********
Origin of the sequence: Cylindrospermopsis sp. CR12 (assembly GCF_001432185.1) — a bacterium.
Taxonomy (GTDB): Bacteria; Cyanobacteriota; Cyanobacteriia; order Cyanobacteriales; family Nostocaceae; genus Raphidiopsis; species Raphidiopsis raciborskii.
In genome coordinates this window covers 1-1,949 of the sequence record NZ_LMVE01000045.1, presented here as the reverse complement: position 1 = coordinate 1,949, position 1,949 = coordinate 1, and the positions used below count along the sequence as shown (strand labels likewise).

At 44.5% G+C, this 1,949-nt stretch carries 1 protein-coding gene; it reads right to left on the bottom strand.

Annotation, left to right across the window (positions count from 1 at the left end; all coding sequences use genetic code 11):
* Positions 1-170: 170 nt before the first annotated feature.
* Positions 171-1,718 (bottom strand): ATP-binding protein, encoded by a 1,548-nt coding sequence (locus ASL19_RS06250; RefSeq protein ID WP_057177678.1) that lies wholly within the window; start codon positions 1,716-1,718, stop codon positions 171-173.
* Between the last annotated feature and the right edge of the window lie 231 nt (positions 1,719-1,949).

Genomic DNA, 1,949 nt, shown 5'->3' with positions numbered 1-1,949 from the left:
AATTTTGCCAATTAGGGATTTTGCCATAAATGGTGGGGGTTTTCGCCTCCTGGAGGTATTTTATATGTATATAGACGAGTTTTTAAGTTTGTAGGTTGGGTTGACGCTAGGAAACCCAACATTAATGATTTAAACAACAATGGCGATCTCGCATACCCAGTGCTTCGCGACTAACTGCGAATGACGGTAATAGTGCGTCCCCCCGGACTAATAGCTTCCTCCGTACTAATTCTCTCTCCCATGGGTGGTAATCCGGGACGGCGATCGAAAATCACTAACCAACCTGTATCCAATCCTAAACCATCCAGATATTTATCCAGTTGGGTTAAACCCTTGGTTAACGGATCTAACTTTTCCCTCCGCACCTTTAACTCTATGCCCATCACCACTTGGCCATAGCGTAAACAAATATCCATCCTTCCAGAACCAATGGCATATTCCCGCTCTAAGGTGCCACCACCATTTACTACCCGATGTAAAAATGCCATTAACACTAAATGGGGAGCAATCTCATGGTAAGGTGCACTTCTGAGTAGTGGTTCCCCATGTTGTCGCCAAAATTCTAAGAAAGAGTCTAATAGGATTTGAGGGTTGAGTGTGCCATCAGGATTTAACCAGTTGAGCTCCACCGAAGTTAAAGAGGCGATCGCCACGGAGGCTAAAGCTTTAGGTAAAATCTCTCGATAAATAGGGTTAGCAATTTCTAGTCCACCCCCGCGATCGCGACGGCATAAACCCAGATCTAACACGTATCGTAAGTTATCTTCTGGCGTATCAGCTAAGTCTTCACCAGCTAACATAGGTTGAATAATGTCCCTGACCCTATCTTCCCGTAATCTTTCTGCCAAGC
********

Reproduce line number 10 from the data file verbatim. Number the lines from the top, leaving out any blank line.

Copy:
AATTTTGCCAATTAGGGATTTTGCCATAAATGGTGGGGGTTTTCGCCTCCTGGAGGTATTTTATATGTATATAGACGAGTTTTTAAGTTTGTAGGTTGGGTTGACGCTAGGAAACCCAACATTAATGATTTAAACAACAATGGCGATCTCGCATACCCAGTGCTTCGCGACTAACTGCGAATGACGGTAATAGTGCGTCCCCCCGGACTAATAGCTTCCTCCGTACTAATTCTCTCTCCCATGGGTGGTAATCCGGGACGGCGATCGAAAATCACTAACCAACCTGTATCCAATCCTAAACCATCCAGATATTTATCCAGTTGGGTTAAACCCTTGGTTAACGGATCTAACTTTTCCCTCCGCACCTTTAACTCTATGCCCATCACCACTTGGCCATAGCGTAAACAAATATCCATCCTTCCAGAACCAATGGCATATTCCCGCTCTAAGGTGCCACCACCATTTACTACCCGATGTAAAAATGCCATTAACACTAAATGGGGAGCAATCTCATGGTAAGGTGCACTTCTGAGTAGTGGTTCCCCATGTTGTCGCCAAAATTCTAAGAAAGAGTCTAATAGGATTTGAGGGTTGAGTGTGCCATCAGGATTTAACCAGTTGAGCTCCACCGAAGTTAAAGAGGCGATCGCCACGGAGGCTAAAGCTTTAGGTAAAATCTCTCGATAAATAGGGTTAGCAATTTCTAGTCCACCCCCGCGATCGCGACGGCATAAACCCAGATCTAACACGTATCGTAAGTTATCTTCTGGCGTATCAGCTAAGTCTTCACCAGCTAACATAGGTTGAATAATGTCCCTGACCCTATCTTCCCGTAATCTTTCTGCCAAGC